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Shen Tai’s father, the great Kitan general Shen Gao, died haunted by an epic battle he led against the neighboring country of Tagura. He won the battle but in his old age he came to realize that the cost was too high. 40,000 casualties lie unburied in the beautiful meadow at Kuala Nor. Tai decides to spend his two and a half years of mourning burying those dead to honor his father’s memory. Word of his epic task spreads throughout both countries until a Kitan princess married to the Taguran king hears of it. She honors him by gifting him 250 Sardian horses. “You gave a man one of the famed Sardian horses to reward him greatly. You gave him four or five to exalt him above his fellows, propel him towards rank, and earn him jealousy, possibly mortal jealousy. Two hundred and fifty is an unthinkable gift, a gift to overwhelm an emperor.” Tai finds himself thrust back into the quick-moving world of court intrigue as he tries to do the right thing for his country, his family, and himself, while also trying to stay alive.
My expectations for this were too high. I tried to temper them, knowing that I might be disappointed, but c’mon. It’s Guy Gavriel Kay. It’s China. How could it be anything other than a 6++++ star book?
Yeah. They were too high.
I just kept waiting for the story to start. And it kept not starting. And then it was over. So I missed something somewhere. GGKay isn’t exactly about the action, he’s definitely more about the characters. But there’s usually some action going on somewhere. Not here. Tai just sort of went along, reacting to other people’s plans for him and his horses, unable to gain much of an initiative himself. It’s not his fault; he’s dealing with the imperial court of what amounts to ancient China, and there’s not much that any individual could have done in his shoes. I’m not very politically minded and the word strategy is way beyond my straightforward self, so all of that just didn’t do much for me.
While I’m on what I didn’t like let me mention the clumsy foreshadowing. About 2/3 of the way through, the story flashes way forward to historians looking back at what we’re reading. The foreshadowing starts and it gets so clunky. “This was, in fact, the almost universally accepted opinion among historians of what should have happened.” And then we’re told what happened instead. You are a better writer than that, GGKay. Don’t resort to cheap tricks to keep me reading. Please. It happens randomly through the rest of the book. Flash forward to historians looking back and how they agree that this should have happened but something else happened instead. I found it maddening.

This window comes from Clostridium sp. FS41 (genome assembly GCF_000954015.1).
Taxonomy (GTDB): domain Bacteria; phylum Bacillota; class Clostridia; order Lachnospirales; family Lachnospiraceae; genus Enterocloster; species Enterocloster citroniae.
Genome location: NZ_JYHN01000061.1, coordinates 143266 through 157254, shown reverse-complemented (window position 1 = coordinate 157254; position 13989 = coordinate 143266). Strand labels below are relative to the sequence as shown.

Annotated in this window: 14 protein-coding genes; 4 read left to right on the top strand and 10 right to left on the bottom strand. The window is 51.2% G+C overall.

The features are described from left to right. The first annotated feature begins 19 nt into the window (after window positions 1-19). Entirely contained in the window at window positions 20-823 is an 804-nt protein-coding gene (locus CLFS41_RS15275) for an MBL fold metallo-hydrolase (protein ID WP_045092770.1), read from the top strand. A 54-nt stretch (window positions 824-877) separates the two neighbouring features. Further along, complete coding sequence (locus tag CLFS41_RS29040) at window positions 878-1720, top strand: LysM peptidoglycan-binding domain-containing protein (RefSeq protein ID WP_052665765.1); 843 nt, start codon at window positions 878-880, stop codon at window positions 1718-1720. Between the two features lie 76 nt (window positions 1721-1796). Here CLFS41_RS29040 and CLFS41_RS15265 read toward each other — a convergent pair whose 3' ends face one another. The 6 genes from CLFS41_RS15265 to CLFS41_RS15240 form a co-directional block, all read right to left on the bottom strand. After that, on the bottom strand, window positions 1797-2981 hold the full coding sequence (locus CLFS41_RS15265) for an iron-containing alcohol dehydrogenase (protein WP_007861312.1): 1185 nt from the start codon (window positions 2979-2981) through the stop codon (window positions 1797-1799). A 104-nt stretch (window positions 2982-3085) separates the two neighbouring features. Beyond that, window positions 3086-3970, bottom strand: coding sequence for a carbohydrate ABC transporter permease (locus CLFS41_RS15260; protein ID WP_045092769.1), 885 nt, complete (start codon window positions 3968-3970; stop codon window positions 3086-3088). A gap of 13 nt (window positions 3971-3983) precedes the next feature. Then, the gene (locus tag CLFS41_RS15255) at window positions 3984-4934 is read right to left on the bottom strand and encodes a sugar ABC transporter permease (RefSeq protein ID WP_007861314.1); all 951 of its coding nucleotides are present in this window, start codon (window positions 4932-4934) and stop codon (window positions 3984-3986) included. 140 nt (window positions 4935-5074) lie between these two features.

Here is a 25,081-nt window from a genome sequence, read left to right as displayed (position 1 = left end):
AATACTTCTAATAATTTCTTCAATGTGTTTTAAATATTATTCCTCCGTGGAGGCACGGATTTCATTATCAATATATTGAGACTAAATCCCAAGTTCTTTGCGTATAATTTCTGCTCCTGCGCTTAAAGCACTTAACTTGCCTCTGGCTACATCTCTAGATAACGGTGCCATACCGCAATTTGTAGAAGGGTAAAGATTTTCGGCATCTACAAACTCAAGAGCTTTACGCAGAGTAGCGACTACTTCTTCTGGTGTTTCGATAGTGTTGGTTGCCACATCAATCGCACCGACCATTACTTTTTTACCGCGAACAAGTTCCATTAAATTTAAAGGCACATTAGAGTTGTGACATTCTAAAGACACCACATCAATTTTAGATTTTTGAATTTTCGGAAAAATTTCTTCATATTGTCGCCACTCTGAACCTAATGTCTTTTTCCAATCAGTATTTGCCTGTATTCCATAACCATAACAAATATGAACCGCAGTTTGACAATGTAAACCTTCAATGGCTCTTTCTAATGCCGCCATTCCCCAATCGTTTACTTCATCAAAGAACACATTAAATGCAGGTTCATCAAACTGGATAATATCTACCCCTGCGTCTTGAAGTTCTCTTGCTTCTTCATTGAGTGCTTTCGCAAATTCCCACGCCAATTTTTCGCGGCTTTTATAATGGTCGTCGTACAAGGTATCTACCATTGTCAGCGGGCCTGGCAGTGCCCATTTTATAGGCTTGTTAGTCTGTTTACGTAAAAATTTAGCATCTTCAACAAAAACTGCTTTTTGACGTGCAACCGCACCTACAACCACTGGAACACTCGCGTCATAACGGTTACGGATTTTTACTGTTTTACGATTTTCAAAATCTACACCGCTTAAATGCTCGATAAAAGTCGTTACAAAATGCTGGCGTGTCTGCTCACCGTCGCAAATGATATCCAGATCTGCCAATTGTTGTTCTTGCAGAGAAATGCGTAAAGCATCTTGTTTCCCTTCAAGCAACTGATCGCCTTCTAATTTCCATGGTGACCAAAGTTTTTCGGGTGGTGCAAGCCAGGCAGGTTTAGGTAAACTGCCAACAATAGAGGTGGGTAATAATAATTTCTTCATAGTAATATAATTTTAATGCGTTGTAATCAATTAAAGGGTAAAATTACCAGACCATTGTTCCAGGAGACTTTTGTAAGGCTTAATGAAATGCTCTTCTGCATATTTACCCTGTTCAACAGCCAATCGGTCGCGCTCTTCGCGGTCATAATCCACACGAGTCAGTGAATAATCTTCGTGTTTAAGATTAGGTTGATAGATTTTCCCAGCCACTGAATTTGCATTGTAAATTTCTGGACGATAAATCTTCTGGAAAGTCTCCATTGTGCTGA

I did like the storyline with Tai’s sister. I don’t want to say much about it and give anything away, but I think I liked her a little more than Tai, and I loved her companion. He was well on his way to breaking my heart when he left the story. I don’t think GGKay usually revisits a world when he leaves it, but I’m hoping he makes an exception and comes back to this world to give us more of that story.
I finally kind of “got” what this was about when I read this toward the end of the book: “You did what you could to shape your own peace, before you crossed over to the night and left the world behind, as all men did, to be forgotten or remembered, as time or love allowed.” Maybe Tai’s hands were tied, but the paths he followed among his limited choices spoke volumes about his character. Another theme that I actually picked up on my own pretty early in the story was that of the way your actions cause ripples of cause-and-effect in unpredictable places. Again, I don’t want to give anything away, but Tai’s basic goodness leaves people willing to help him in unexpected places. These things are two ideas I actually like, so that’s what saved the book for me.
I’m left wondering if this was just a bad time for me to read this particular book. I’ve seen far more “Holy cow, best book of the year” reviews than “meh” reviews like mine. If you love character-driven fantasy (or, I honestly think, historical fiction) and you aren’t expecting epic battles but rather smaller, more internal struggles, you will probably love this. It’s still Guy Gavriel Kay and he at “meh” is still better than most other fantasy authors at their best.